If it comes to program and URL tracking, Hubstaff goes beyond just tracking time to learn what websites and programs an employee opened or visited and how long they were there. The Reports module can subsequently run custom questions on vectors like app usage mapped against time and action. Hubstaff incorporates with project and task management tools like Asana and Trello to filter reports from particular projects or tasks to track productivity.
1 unique employee monitoring feature offered is GPS location monitoring through Hubstaff’s mobile program. While the cellular app can’t take screenshots or catch mobile app and website activity, it allows you to track and log place for workers working in the area. While the thickness of tracking data and surveillance features can’t step up to a grid application such as Teramind, our Editors’ Choice for employee tracking, Hubstaff includes a useful choice of attributes for companies that want a little more oversight. Hubstaff Talent Writing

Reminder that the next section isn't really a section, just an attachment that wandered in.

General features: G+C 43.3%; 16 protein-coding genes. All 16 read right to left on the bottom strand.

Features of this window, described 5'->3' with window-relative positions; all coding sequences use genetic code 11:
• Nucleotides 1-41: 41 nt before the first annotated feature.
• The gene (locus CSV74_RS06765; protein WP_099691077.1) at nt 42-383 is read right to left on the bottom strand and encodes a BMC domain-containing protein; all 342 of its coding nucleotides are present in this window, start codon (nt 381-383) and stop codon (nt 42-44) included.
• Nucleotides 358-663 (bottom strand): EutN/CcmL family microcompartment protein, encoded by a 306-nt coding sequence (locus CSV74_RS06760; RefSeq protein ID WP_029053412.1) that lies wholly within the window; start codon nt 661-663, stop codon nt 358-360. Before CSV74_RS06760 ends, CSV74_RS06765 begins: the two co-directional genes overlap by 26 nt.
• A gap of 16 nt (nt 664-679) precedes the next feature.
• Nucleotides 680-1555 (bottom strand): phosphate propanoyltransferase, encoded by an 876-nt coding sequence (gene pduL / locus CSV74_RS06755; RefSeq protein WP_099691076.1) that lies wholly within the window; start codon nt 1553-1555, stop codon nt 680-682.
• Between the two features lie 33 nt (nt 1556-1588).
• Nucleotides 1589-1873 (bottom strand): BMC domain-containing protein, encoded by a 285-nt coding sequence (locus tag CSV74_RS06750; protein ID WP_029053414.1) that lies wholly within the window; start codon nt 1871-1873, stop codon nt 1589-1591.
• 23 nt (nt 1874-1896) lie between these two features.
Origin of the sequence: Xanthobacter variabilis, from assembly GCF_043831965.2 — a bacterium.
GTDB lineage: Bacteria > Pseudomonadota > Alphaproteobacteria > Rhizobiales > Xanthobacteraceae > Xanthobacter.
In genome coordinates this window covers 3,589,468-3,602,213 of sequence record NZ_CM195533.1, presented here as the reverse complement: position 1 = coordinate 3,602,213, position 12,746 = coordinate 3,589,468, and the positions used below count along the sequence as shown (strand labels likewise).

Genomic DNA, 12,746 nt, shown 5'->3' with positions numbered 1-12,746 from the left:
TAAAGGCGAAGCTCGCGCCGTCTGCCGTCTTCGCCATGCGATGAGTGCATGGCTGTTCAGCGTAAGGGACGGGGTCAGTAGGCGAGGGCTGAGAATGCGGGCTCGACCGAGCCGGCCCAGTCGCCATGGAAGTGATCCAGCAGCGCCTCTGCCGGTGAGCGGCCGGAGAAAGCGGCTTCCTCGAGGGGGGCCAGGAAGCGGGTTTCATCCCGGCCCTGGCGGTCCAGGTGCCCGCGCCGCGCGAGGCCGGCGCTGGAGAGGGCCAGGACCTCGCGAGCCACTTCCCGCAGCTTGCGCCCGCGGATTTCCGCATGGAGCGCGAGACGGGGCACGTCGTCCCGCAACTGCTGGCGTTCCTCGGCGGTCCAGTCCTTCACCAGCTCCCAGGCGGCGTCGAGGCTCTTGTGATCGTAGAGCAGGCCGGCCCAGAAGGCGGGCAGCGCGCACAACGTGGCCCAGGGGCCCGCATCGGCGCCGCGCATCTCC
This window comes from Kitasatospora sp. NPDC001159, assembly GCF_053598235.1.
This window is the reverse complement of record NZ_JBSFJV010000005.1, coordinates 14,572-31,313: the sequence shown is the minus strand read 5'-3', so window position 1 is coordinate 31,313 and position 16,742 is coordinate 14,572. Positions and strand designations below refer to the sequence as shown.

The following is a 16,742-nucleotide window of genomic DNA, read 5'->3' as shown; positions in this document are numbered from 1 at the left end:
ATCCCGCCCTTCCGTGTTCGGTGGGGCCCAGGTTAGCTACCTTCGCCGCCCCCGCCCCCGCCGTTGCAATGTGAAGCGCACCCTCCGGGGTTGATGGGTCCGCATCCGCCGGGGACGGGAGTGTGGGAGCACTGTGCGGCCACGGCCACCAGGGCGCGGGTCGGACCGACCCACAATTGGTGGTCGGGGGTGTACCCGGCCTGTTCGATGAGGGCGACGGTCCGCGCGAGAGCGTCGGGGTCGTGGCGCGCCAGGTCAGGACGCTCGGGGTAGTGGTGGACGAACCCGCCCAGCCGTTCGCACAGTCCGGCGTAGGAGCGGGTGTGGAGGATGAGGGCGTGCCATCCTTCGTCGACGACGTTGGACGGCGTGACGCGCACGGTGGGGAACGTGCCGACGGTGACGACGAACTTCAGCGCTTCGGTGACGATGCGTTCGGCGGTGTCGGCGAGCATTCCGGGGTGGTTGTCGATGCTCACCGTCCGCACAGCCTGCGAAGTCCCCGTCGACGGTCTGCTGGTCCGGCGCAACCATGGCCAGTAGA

Hubstaff is an easy-to-administer, feature-rich, time tracking tool. If you are diligent about tracking employee behavior while on the clock, then there’s no better software available than Hubstaff. You’ll have the ability to log screenshots, track keystroke volume, and route movements via GPS monitoring.
Unfortunately, if you’re looking for a platform that goes the extra mile to enable customization, irregular data entry, or a much more sophisticated reporting arrangement, then Hubstaff won’t be perfect for you. Additionally, should you choose a different system, your employees will thank you for not requiring them to download a secondary program for tracking time–particularly when you consider that every other tool we examined makes this possible within the boundaries of their online UI. Hubstaff Talent Writing